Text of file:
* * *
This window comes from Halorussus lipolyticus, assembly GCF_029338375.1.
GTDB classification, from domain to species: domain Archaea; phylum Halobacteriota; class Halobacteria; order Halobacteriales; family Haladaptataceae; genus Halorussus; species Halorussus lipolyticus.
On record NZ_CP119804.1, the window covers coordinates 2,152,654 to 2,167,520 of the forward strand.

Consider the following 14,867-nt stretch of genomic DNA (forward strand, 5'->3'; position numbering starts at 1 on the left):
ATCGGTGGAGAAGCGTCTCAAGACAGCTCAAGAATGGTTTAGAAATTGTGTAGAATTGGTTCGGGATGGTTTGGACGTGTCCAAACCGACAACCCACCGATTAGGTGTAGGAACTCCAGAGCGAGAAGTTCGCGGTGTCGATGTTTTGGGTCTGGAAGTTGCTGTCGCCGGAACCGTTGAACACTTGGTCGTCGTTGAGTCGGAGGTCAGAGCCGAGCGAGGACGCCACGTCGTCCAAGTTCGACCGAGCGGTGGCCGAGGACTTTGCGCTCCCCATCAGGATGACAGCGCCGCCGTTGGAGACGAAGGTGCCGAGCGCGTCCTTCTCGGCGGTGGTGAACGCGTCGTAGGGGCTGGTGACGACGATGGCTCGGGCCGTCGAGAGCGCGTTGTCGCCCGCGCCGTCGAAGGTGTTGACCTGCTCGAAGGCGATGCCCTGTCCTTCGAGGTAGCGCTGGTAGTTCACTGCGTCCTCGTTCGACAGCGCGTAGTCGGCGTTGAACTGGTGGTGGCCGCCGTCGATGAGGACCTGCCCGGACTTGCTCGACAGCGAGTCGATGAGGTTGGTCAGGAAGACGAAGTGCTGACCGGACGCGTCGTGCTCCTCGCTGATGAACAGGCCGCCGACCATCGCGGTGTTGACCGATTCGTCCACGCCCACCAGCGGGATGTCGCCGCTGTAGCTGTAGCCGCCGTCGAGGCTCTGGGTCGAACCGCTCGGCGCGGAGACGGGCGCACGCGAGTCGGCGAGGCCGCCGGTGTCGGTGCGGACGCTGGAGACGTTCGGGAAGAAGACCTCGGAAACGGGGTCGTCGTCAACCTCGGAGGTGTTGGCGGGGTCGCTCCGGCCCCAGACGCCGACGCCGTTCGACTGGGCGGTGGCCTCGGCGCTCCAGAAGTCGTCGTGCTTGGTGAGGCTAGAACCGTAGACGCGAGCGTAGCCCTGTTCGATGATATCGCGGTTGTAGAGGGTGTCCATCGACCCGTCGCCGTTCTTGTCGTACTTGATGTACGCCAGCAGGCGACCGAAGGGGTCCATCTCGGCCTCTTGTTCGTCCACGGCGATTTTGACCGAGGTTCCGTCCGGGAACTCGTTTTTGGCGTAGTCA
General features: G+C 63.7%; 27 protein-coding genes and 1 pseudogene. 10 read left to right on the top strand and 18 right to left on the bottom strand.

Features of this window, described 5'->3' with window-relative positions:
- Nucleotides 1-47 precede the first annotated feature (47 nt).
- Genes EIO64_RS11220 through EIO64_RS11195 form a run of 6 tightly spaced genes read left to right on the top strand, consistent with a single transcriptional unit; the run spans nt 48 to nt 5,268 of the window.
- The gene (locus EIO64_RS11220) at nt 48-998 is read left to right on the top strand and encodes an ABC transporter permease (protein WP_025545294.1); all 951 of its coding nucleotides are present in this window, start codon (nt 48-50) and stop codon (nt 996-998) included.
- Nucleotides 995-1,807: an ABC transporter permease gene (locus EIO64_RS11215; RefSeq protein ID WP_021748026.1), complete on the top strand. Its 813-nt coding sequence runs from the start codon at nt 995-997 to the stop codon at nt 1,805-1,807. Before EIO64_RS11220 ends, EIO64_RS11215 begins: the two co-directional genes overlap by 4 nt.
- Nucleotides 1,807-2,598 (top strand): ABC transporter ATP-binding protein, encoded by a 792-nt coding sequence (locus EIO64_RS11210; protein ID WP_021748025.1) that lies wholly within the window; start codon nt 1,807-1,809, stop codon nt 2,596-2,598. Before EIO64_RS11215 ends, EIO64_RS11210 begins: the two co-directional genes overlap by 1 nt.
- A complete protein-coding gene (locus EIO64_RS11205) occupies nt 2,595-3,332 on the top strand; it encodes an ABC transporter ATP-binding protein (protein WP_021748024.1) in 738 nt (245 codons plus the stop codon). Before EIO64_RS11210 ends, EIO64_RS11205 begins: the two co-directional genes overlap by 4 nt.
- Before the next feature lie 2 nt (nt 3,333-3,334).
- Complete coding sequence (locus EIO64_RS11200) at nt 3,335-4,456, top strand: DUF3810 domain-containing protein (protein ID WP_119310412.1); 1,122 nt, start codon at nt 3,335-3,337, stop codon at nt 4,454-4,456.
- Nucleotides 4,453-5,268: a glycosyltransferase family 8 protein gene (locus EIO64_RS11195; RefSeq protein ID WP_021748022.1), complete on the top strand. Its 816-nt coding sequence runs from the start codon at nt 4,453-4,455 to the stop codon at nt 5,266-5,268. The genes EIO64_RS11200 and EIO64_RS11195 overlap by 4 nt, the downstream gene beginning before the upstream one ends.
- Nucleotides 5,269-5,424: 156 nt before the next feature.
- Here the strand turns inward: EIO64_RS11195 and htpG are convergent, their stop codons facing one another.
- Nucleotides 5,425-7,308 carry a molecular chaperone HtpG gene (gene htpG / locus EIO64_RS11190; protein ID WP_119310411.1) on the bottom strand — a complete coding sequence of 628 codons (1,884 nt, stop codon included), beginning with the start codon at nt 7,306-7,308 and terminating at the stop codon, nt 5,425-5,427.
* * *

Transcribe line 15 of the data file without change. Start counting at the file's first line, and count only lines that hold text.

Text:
- Complete coding sequence (locus EIO64_RS11200) at nt 3,335-4,456, top strand: DUF3810 domain-containing protein (protein ID WP_119310412.1); 1,122 nt, start codon at nt 3,335-3,337, stop codon at nt 4,454-4,456.